This hill of Sisyphus is all about tactical drills. The pure MDLM method is CT-ART, but I've found that no matter what packaged set of drills you use, there are biases, so why not rotate? People criticize CT-ART for too many queen sacrifices, Emrald for too fast time controls, etc. I forced myself (yes, unpleasant at first) to learn how to use and appreciate four tools. There are many others but here is what I am using, and how:

This hill is the best when I just have a few open minutes. The ideal is to start with a few tactics. I am a "Gold" member, so I get 30/day. The time control is relaxed, and you get partial credit for making it part way through a sequence. This is good for warm up, so my rating on this one is probably artificially low (~1300). The next is for the Chess Tactics Server. This experience is like a series of flash cards, and to get full credit, you need to answer within three(3) seconds. A lot of "remove the defender" and "king hunt", and after a while you try to get "an eye" for hanging pieces and such. My Emrald  rating is ~1200-1250. Next is tactics training, and this one allows for much more time, and the problems are harder. My rating is >1500. Last is CT-ART v4 and I alternate between theme and difficulty. Current I'm sorting by difficulty and doing all the counterplay examples too, but in practice (untimed) mode. My rating on this is >1800. Sample screen shots of ratings below. I'm starting to get in a groove, and I expect my tactical performance to increase substantially over the next few months.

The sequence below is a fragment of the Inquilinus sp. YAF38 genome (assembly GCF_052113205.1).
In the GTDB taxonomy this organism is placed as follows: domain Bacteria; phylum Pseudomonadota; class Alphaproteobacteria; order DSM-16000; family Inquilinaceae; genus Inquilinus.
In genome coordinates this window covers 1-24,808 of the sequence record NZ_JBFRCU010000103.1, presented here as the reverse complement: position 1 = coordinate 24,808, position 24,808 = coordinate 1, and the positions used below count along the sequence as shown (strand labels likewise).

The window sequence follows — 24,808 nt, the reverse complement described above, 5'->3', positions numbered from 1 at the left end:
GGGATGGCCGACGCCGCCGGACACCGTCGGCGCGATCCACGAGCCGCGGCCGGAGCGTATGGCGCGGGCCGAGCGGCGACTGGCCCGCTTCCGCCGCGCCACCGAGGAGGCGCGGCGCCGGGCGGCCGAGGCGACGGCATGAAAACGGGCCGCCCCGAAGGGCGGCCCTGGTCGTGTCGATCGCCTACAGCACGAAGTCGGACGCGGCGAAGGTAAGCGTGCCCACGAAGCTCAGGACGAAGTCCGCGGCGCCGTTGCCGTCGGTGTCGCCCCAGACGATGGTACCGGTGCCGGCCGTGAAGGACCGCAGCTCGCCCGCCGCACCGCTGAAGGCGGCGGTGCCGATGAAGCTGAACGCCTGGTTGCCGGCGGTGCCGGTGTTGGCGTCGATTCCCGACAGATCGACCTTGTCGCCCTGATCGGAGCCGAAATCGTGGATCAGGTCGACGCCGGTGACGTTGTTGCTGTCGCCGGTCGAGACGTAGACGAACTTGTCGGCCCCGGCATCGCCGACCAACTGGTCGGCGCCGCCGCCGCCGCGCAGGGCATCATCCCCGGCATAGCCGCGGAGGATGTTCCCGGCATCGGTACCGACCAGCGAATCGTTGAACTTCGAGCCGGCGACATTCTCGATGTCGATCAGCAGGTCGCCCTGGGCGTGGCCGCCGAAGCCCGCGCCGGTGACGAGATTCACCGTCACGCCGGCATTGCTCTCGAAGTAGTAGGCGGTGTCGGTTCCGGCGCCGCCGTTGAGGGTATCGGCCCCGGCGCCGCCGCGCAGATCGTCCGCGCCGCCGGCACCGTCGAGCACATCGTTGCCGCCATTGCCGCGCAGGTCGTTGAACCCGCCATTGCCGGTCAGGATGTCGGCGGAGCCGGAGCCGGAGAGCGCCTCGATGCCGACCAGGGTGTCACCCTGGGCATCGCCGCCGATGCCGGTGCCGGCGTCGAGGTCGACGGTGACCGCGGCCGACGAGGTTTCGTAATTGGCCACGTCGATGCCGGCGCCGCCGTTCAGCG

Hill Two - Praxis

This hill of Sisyphus is all about practice. Since I have a crazy work/travel schedule, I use a combination of OTB and correspondence chess games. The OTB games are usually long, and primarily via, and CCA ( weekend tournaments. The correspondence chess is both casual as in, and also official such as CCLA (

I'm trying to overcome some bad habits with this new approach to praxis. For example in my CCLA (or ICCF) games, I would obsess over moves, sometimes looking at 20-30 variations at each move, which gave me a good rating (ICCF >1700), but I never got a feel for the overall game, and thus I never really improved much. So in my recent CCLA games, I'm trying to move quicker and think overall themes. My CCLA rating is ~1550. In my games I'm trying to get better at my annotation, which is aided by the fact that the games are already online and easily accessible. I still have a mental hurdle with my other OTB games because my CB database is such a mess. I am thinking about simply starting a new DB for my Eastern Class games (Mar 2011) and make a fresh start. My MetroWest CC games will follow suit.

Hill Three - Skills

This hill of Sisyphus is all about putting everything together into a balanced set of skills. This is still emerging but is roughly divided into book knowledge, multimedia DVD training, reviewing master games, and recording what I want to play as a repertoire.